Activist group accuses Shell of misleading investors on renewables

Energy company Shell's logo is pictured seen during a launch event for a hydrogen electrolysis plant at its Rhineland refinery in Germany
Energy company Shell's logo is pictured seen during a launch event for a hydrogen electrolysis plant at its Rhineland refinery in Wesseling near Cologne, Germany, July 2, 2021. REUTERS/Thilo Schmuelgen

LONDON, Feb 1 (Reuters) - Oil major Shell (SHEL.L) has been accused of misleading investors over its renewable energy spending plans in a complaint filed with the U.S. securities regulator by activist group Global Witness.

Like other leading European energy companies, Shell is aiming for rapid expansion of its low-carbon and renewables business as part of efforts to reduce greenhouse gas emissions over the coming decades.

In Wednesday's complaint to the Securities and Exchange Commission (SEC), Global Witness said it was "concerned that Shell has materially misstated its financial commitment to renewable sources of energy by inflating" its spending in that area.

The British company said in February 2021 that it aims to spend between $2 billion and $3 billion a year on renewables and energy solutions.

Shell's spending on the division, which includes renewables, carbon capture and offsets as well as hydrogen and retail gas and power sales, amounted to $2.4 billion in 2021, its annual report said. That equated to 12% of the company's total spending.

Global Witness said that its own calculations showed Shell spent only 1.5%, or $288 million, of its total spending of $20 billion on renewable energy sources such as wind and solar.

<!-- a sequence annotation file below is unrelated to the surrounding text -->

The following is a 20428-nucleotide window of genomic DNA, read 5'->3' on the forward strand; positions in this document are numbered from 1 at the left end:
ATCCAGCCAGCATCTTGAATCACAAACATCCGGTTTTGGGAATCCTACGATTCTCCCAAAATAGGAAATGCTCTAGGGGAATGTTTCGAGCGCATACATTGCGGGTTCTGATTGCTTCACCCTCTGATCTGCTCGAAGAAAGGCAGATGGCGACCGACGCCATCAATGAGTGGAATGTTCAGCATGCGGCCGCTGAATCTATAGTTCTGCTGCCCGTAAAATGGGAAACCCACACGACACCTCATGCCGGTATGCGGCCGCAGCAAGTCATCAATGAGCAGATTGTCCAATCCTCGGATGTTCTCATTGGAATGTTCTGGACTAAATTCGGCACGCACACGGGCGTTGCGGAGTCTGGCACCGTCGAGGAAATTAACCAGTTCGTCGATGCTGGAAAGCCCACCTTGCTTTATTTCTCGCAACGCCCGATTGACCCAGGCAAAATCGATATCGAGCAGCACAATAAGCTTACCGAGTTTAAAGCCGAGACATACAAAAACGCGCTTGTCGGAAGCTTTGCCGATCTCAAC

Shell rejected the accusations, saying it is "confident that its financial disclosures are fully compliant with all SEC and other reporting requirements".

The complaint also requested that the SEC examine whether the inclusion of gas trading in Shell's renewables and energy solutions division "constitutes a materially misleading misstatement".

Shell accelerated its investments in renewables in 2022 with the $1.55 billion acquisition of India-based Sprng and an agreement to buy Danish renewable natural gas company Nature Energy for $2 billion.

Reporting by Ron Bousso Editing by David Goodman

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Ron has covered since 2014 the world’s top oil and gas companies, focusing on their efforts to shift into renewables and low carbon energy and the sector's turmoil during the COVID-19 pandemic and following Russia's invasion of Ukraine. He has been named Reporter of the Year in 2014 and 2021 by Reuters. Before Reuters, Ron reported on equity markets in New York in the aftermath of the 2008 financial crisis after covering conflict and diplomacy in the Middle East for AFP out of Israel.